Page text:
In fact, Singapore had less than 2 percent unemployment in the third quarter of 2012.  It had a budget surplus of o.7 percent of gross domestic product in 2011.  And its construction industry grew by 11.6 percent from 2007 – 2011, by which time it was worth £14.6 billion: this industry is also projected to grow by approximately 5 percent per each year up to 2016.

Technology is used to advantage by Singapore.  According to Williams et al, “the state of technological readiness in any country will impact on its ability to increase productivity, for technology helps to drive greater efficiency and thus improves output and performance”; and “technology as an enabler to improved competitiveness in the Caribbean is clearly an area that needs much attention.”

As early as 1995, Singapore’s Ministry of National Development implemented a project called CORENET: which stands for COnstruction and Real Estate NETwork.  Its objective was to re-engineer processes in the construction industry to achieve faster turn-around times, as well as increase productivity and quality.  CORENET was implemented by the Singapore Building and Construction Authority in collaboration with other public and private organizations.  An IT infrastructure was developed to facilitate integration of processes in a building’s lifecycle, namely: design, procurement, construction and maintenance.

The current effort provides information services to speed up business planning and decision-making; electronic building plan submission, checking and approval; as well as IT standards for communication between involved parties.

“We have to acknowledge that Caribbean nations are uncompetitive, be willing to change, and apply bold and innovative solutions.”

The benefits involve provision of one-stop convenience for private and public sectors alike; one-stop submission of plans to multiple agencies from any location at any time; online access to check submission status; and a single billboard for approving authorities to post submission status.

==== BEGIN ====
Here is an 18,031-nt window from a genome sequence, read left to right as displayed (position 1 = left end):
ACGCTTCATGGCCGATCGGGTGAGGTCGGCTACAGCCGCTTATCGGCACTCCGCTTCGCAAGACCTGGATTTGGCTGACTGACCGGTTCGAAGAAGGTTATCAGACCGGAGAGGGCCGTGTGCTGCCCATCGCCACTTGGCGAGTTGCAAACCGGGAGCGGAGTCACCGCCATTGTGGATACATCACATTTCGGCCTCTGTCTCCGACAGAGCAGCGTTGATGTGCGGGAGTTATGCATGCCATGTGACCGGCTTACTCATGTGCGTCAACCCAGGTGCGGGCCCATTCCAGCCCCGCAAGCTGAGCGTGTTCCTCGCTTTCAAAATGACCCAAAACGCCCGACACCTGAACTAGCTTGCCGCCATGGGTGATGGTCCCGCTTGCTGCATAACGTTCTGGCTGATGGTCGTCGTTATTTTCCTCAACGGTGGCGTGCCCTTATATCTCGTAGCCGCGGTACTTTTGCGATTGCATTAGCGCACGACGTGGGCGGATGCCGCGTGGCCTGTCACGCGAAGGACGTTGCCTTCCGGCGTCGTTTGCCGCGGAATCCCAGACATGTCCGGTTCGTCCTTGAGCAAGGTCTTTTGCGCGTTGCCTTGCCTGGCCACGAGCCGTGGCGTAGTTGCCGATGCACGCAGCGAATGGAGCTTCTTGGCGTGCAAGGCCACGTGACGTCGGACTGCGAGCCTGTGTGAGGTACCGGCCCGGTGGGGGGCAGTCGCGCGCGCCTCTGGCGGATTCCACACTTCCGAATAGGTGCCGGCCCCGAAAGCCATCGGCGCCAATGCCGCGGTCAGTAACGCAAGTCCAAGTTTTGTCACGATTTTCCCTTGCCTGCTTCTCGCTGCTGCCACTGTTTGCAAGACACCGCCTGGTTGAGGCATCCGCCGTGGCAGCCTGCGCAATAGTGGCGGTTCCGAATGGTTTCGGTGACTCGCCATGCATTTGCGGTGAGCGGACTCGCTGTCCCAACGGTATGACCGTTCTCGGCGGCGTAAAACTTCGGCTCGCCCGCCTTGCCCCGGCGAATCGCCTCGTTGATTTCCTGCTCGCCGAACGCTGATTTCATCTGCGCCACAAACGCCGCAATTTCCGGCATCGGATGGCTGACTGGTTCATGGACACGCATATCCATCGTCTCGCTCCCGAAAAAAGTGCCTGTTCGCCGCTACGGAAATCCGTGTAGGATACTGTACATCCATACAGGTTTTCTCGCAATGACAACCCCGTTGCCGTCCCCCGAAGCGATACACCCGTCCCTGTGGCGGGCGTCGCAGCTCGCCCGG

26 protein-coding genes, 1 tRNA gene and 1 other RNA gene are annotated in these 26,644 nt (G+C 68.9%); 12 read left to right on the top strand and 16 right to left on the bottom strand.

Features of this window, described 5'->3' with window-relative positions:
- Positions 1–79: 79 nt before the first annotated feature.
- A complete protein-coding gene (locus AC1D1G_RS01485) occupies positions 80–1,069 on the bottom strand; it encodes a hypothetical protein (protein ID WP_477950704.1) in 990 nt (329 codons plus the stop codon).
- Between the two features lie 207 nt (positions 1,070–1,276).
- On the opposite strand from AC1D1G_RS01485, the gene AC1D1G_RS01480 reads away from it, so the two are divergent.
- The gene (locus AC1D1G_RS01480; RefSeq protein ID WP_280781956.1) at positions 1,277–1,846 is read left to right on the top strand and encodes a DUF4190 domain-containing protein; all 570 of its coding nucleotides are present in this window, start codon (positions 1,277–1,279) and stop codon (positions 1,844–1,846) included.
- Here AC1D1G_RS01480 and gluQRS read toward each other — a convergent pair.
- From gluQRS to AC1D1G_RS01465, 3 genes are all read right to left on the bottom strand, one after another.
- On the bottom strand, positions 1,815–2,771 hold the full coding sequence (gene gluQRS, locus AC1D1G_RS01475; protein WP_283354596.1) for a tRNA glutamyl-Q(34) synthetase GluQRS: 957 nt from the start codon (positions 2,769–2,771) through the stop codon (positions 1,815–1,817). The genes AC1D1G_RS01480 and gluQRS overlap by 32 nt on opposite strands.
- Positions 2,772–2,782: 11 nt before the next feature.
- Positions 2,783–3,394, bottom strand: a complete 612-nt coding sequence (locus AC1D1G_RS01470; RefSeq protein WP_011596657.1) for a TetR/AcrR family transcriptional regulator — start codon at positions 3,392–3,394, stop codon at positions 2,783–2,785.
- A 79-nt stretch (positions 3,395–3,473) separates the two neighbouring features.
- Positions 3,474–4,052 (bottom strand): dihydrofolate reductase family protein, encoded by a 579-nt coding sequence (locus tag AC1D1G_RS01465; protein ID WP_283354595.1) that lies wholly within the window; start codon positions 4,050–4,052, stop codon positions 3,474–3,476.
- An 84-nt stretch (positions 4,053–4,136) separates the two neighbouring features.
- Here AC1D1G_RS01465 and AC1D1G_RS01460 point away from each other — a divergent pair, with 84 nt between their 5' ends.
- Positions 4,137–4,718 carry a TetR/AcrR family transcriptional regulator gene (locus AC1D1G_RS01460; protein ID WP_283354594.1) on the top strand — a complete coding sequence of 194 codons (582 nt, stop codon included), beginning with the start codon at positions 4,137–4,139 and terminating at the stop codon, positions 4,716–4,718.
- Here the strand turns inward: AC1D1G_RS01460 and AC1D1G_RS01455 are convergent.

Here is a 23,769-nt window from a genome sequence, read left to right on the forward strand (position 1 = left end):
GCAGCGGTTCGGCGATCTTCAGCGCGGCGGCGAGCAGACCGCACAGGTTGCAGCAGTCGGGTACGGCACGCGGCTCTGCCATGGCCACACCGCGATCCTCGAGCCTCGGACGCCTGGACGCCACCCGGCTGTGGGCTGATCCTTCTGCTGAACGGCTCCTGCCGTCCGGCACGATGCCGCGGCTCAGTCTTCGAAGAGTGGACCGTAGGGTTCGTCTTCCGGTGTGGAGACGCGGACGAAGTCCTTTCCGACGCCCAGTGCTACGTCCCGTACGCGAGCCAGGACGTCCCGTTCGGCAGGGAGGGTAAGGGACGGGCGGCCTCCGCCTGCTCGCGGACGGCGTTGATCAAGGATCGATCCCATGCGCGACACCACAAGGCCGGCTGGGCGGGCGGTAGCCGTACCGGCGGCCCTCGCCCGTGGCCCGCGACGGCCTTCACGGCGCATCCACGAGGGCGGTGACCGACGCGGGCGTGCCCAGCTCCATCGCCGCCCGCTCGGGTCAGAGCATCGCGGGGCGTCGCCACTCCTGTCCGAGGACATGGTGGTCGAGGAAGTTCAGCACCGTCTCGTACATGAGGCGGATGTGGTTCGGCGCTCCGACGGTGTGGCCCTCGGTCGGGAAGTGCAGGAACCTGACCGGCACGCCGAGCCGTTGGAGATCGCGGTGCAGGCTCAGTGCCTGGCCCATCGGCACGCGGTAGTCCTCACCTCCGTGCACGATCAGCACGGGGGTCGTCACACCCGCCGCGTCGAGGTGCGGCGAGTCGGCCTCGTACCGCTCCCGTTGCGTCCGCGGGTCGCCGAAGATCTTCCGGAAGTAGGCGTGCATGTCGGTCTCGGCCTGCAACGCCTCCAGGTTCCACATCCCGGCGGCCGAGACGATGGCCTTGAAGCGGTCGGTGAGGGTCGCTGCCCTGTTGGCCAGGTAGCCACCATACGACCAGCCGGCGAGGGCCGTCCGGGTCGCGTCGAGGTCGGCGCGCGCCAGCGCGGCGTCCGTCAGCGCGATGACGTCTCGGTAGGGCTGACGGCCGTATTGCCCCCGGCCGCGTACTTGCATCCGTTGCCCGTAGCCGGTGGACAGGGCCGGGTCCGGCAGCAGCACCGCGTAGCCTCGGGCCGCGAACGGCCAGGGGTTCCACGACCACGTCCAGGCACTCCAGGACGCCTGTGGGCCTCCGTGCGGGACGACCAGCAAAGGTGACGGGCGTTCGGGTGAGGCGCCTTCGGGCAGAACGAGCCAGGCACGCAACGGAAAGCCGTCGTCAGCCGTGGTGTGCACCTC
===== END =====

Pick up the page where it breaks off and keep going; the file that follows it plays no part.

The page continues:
While our Caribbean nations are still submitting paper-based drawings, which, to a large extent, are hand-drawn, Singapore has for almost two decades developed a digital one-step process of dealing with construction permits.

The moral of this story is that development takes foresight, planning, and diligent implementation of our plans.

We have to acknowledge that Caribbean nations are uncompetitive, be willing to change, and apply bold and innovative solutions.

We cannot expect to improve our competitiveness by doing the same thing day in and day out.

Fortunately the global competitiveness report allows us to benchmark our performance against competing nations.  Low growth results from a lack of competitiveness.

Competitiveness results from using resources more productively, and “when productivity is high, economic growth is high.”

Paul Hay is the founder and manager of Paul Hay Capital Projects.

Note: the opinions expressed in Caribbean Journal Op-Eds are those of the author and do not necessarily reflect the views of the Caribbean Journal.